Prototype of Prefabricated House G59
In retrospect, it can be said that with the G58 model the employees of the Stavosvit, as the company was then called, had managed to address many of the problematic qualities of panel construction, which have remained a source of criticism to the present day. The G58 model avoided visual monotony, allowed for variety and flexibility of inner layout, offered larger rooms and a small utility room or pantry. These principles were immediately applied to the new model - G59.
The G59 prototype was built among the G57 houses in the Bartošova čtvrť in April 1960. Like the G58, it combined structural panels with steel columns, here also outside the centre of the layout, on the façades. The house does not have a basement, but has three staircases. On six floors there are in total 39 apartments, of which 17 are two-room apartments, 12 three-room and 10 four-room. The G40 prototype, where residents moved only six years earlier, provided a completely different standard - most apartments were two-room, and only 8 apartments out of a total of forty were three-room apartments. The layout of the apartments benefited from the G58 innovations - the possibility of placing the kitchen and bathroom in two different ways, the spacious storage room, and flexible partitions.
The innovations show most significantly in the appearance of the house. The façade of the staircase with round windows in concrete panels appeared in the G58 type (and much earlier before on the French houses of the Camus company), as well as the parts under the windows from light insulating panels painted on the surface. Unlike with the previous type, however, the facade is plastic thanks to the distinctive U-frame balconies with light railings. Another comparison with the G40 prototype, just six years older, makes you wonder - how is it possible that so many technological innovations have been achieved in just six years, a change in style from heavy classical forms of socialist realism to a futuristic G59 look?
How come the given types were not accepted and further developed and that the merger of Stavosvit with the Industrial Buildings of Brno at the beginning of 1959 essentially ended the further development of residential houses in Zlín? The comparison with the majority of residential construction today is sad. We may ask whether today's residential homes offer anything more than that which the prototypes of the late 1950s offered.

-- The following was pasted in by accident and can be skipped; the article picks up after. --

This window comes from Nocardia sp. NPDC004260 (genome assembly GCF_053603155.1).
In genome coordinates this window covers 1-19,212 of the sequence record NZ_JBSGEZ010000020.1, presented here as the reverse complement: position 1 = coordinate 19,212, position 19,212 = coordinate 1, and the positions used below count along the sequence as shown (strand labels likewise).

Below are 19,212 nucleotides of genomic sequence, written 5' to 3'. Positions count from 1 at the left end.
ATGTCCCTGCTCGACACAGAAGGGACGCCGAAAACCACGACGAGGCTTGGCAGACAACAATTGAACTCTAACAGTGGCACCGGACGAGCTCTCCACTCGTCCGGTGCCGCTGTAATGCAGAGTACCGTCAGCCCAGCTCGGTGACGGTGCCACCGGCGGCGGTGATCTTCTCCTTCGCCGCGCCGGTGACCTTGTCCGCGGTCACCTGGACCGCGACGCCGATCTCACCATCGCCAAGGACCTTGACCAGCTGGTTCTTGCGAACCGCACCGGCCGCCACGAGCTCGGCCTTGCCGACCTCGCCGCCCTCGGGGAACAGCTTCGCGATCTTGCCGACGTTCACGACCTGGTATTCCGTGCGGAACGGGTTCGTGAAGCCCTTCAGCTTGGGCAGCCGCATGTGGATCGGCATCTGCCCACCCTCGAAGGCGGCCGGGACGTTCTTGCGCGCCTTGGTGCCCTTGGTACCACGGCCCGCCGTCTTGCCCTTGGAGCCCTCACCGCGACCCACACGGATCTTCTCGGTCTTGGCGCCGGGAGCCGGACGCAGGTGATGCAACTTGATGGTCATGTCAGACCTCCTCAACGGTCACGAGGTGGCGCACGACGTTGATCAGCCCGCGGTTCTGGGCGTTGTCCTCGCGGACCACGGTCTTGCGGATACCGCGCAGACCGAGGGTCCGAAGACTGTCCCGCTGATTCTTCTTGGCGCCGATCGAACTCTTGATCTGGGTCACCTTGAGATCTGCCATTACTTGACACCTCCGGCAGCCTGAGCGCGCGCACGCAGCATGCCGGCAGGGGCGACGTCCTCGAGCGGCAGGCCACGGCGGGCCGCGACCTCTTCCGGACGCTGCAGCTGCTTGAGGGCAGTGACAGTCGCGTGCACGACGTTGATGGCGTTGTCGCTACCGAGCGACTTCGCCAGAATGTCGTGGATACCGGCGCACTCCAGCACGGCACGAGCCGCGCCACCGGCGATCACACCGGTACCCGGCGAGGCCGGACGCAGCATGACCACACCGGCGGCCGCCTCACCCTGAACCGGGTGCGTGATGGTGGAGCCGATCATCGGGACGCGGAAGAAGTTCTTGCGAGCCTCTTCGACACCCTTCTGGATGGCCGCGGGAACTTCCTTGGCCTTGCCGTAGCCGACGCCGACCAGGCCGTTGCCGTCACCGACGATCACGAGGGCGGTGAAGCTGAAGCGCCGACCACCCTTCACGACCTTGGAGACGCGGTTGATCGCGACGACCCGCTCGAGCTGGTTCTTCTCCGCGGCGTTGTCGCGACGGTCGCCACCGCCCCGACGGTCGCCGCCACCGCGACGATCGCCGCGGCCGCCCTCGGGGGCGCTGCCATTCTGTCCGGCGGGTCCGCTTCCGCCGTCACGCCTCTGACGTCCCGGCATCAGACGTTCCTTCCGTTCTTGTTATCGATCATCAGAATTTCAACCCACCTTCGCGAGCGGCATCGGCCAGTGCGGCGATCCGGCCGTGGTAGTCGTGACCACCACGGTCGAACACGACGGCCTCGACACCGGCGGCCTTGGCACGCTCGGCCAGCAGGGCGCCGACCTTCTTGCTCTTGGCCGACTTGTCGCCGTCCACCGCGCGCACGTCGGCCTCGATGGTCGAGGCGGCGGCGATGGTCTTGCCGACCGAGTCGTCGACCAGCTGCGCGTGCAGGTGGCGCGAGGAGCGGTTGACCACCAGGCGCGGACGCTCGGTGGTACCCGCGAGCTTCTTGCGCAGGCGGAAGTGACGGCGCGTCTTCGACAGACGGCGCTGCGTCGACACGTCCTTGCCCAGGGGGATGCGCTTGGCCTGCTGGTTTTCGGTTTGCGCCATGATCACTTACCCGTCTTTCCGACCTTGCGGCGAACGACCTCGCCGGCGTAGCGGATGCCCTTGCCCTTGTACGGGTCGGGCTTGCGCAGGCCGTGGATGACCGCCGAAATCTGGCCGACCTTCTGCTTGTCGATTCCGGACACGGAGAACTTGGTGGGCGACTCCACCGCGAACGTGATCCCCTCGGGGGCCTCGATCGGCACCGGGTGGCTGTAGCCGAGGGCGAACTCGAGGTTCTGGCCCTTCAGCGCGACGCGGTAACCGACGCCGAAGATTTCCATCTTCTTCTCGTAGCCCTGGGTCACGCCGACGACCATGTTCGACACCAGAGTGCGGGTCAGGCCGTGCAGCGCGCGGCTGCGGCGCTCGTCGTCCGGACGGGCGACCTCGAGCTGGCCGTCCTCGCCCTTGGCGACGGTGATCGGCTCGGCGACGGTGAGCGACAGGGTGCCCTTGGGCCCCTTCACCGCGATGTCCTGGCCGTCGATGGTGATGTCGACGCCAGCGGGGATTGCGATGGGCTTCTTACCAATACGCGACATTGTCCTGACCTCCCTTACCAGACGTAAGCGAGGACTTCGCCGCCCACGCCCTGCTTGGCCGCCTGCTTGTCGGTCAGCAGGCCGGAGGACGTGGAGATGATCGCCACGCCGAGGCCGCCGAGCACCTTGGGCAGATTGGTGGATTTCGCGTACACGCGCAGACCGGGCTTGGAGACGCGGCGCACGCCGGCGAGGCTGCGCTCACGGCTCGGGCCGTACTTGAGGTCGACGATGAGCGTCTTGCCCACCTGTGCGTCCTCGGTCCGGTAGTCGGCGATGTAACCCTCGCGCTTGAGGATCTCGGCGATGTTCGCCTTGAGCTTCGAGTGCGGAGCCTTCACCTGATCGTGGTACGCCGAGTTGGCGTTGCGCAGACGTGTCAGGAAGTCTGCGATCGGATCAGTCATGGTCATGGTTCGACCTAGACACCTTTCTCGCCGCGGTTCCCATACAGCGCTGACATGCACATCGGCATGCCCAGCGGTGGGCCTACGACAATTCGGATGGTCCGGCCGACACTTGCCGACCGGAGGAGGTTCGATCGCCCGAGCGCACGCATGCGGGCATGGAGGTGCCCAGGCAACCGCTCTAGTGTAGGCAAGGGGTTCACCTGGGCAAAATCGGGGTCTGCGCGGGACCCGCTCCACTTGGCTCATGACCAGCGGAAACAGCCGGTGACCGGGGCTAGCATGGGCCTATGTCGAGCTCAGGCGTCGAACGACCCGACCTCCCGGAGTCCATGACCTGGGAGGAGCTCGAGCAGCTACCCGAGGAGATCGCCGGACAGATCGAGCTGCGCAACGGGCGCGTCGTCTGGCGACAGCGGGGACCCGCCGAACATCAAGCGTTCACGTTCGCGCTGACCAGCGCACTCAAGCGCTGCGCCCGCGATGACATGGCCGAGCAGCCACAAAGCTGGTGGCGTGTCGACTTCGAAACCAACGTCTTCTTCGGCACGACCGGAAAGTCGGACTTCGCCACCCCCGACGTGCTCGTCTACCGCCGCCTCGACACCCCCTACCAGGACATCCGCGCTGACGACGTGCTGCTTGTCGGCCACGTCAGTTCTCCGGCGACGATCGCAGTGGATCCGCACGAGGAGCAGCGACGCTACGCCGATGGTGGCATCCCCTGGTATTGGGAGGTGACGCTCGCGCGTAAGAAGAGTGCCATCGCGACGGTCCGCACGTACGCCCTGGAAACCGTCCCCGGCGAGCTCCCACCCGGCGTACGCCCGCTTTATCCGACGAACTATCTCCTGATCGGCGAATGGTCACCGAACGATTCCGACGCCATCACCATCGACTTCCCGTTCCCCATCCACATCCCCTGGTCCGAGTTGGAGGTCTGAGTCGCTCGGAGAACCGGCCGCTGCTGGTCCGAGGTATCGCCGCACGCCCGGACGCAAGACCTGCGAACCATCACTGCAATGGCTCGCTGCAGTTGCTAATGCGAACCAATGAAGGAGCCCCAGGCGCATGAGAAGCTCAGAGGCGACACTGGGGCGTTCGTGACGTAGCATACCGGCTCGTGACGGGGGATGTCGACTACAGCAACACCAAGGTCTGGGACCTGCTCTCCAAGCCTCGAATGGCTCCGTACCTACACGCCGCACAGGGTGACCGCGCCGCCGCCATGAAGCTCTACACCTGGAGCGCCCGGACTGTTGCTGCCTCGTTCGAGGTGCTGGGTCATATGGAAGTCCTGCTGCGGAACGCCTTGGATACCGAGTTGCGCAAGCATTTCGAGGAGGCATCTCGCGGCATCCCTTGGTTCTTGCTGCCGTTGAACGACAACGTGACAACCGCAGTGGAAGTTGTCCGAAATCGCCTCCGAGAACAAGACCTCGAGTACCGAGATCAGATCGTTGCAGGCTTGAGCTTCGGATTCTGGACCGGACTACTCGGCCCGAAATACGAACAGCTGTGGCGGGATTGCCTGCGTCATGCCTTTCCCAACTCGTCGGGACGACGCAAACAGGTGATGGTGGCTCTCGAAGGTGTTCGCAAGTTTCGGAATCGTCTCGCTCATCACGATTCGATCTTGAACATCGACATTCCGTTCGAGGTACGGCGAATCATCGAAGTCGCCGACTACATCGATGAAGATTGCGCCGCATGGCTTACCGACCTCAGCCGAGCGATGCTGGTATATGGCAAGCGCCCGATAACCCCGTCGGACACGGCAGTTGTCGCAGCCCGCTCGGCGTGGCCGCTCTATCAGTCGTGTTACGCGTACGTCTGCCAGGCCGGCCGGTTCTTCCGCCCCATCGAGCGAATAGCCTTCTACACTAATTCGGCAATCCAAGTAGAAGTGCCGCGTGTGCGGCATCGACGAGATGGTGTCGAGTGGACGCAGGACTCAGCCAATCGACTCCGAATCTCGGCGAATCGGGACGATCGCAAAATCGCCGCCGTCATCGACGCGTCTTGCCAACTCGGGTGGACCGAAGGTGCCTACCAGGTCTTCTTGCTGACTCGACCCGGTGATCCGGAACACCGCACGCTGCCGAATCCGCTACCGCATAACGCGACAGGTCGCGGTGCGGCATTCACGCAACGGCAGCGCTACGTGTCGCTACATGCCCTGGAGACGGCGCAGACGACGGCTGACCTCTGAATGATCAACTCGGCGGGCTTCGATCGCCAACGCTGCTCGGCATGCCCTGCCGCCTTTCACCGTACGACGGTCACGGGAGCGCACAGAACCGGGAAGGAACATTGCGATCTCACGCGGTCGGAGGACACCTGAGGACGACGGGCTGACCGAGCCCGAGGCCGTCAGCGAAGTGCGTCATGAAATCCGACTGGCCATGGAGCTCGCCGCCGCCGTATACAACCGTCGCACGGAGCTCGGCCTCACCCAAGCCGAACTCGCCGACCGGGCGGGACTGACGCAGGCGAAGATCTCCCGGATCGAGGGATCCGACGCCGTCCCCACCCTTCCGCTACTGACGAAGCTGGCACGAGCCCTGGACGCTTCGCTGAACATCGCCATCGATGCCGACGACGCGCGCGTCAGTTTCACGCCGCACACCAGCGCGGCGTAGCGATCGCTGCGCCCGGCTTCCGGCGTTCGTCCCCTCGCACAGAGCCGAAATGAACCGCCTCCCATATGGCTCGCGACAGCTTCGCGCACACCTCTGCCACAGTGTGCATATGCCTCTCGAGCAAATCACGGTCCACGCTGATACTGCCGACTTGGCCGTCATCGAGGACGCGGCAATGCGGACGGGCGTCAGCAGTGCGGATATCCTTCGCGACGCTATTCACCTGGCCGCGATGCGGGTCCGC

Although the construction of prototypes brought with it many technical complications and defects - such as double glazing and the subsequent flow of condensed water into light panels, it is regrettable that the Zlín types were replaced in the early 60's by large-span types TO6B with relatively dull facades. The G59 type was also tested in a second prototype with two sections in Prague, but no other buildings were built. The progressive combination of panels and steel columns apparently brought complications to the socialist construction industry: “The development of the G system from G57, which can be considered the basic and final state of the original system, through G58 and G59 disrupted and technologically complicated the original clear system in an effort to release the floor plan using steel tubular columns. This excludes these variants from mass use," commented the architect Karel Storch in 1960.
Even the prototype in Bartoš's district no longer speaks the original futuristic visual language - light panels have been removed, balconies have been changed, the facade is insulated and decorated in warm colours. Elegance has been replaced with a cumbersome uniform surface. The term "revitalisation" i.e. bringing back to life - is used quite inappropriately for these adjustments. Unfortunately, the G59 prototype is dead in its current form, or - at best - choking under a layer of polystyrene.